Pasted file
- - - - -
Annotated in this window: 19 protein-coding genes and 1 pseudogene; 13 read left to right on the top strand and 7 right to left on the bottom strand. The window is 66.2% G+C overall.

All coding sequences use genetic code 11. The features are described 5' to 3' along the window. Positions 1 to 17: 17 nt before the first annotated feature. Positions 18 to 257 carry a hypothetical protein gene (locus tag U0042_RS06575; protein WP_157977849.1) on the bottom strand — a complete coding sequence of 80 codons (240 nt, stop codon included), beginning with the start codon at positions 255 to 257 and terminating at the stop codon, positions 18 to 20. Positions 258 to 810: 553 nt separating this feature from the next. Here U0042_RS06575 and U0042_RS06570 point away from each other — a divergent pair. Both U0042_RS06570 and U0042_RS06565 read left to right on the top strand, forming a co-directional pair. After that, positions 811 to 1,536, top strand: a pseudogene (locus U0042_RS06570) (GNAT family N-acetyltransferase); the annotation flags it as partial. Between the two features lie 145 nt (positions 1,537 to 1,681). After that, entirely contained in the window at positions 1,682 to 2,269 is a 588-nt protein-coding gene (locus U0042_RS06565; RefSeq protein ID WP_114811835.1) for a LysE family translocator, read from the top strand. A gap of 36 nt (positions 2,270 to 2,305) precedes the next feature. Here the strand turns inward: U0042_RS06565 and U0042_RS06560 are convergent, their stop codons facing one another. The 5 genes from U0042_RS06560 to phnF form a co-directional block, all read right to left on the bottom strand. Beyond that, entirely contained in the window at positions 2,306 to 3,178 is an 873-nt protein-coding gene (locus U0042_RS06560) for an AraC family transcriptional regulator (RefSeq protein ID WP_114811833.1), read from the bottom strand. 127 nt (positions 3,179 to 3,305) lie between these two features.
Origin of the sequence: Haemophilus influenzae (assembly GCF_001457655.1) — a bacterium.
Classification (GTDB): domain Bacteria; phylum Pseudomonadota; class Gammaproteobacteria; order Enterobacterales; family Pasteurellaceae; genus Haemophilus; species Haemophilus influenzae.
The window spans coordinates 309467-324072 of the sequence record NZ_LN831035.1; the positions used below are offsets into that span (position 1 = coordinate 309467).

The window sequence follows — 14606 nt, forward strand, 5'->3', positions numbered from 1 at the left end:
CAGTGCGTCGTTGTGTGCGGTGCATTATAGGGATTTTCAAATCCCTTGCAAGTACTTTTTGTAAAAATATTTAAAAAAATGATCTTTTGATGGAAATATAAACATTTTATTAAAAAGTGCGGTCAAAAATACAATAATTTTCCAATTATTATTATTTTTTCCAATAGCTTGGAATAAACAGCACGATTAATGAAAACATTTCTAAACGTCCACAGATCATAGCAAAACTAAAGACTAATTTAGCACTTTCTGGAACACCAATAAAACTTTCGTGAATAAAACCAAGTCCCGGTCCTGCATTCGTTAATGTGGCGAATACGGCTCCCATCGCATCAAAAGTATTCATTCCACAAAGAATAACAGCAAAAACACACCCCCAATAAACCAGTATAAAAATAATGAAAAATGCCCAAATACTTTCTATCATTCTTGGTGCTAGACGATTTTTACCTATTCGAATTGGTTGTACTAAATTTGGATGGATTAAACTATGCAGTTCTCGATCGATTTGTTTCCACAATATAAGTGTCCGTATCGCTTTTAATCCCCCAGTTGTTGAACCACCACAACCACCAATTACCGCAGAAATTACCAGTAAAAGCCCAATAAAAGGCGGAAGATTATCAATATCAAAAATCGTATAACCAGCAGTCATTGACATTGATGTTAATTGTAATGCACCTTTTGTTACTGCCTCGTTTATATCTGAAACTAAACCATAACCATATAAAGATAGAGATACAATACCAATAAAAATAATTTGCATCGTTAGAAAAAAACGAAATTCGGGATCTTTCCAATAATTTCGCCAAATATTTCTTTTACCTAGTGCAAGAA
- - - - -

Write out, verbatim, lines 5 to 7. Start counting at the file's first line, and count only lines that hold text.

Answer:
The window spans coordinates 309467-324072 of the sequence record NZ_LN831035.1; the positions used below are offsets into that span (position 1 = coordinate 309467).

The window sequence follows — 14606 nt, forward strand, 5'->3', positions numbered from 1 at the left end:
CAGTGCGTCGTTGTGTGCGGTGCATTATAGGGATTTTCAAATCCCTTGCAAGTACTTTTTGTAAAAATATTTAAAAAAATGATCTTTTGATGGAAATATAAACATTTTATTAAAAAGTGCGGTCAAAAATACAATAATTTTCCAATTATTATTATTTTTTCCAATAGCTTGGAATAAACAGCACGATTAATGAAAACATTTCTAAACGTCCACAGATCATAGCAAAACTAAAGACTAATTTAGCACTTTCTGGAACACCAATAAAACTTTCGTGAATAAAACCAAGTCCCGGTCCTGCATTCGTTAATGTGGCGAATACGGCTCCCATCGCATCAAAAGTATTCATTCCACAAAGAATAACAGCAAAAACACACCCCCAATAAACCAGTATAAAAATAATGAAAAATGCCCAAATACTTTCTATCATTCTTGGTGCTAGACGATTTTTACCTATTCGAATTGGTTGTACTAAATTTGGATGGATTAAACTATGCAGTTCTCGATCGATTTGTTTCCACAATATAAGTGTCCGTATCGCTTTTAATCCCCCAGTTGTTGAACCACCACAACCACCAATTACCGCAGAAATTACCAGTAAAAGCCCAATAAAAGGCGGAAGATTATCAATATCAAAAATCGTATAACCAGCAGTCATTGACATTGATGTTAATTGTAATGCACCTTTTGTTACTGCCTCGTTTATATCTGAAACTAAACCATAACCATATAAAGATAGAGATACAATACCAATAAAAATAATTTGCATCGTTAGAAAAAAACGAAATTCGGGATCTTTCCAATAATTTCGCCAAATATTTCTTTTACCTAGTGCAAGAA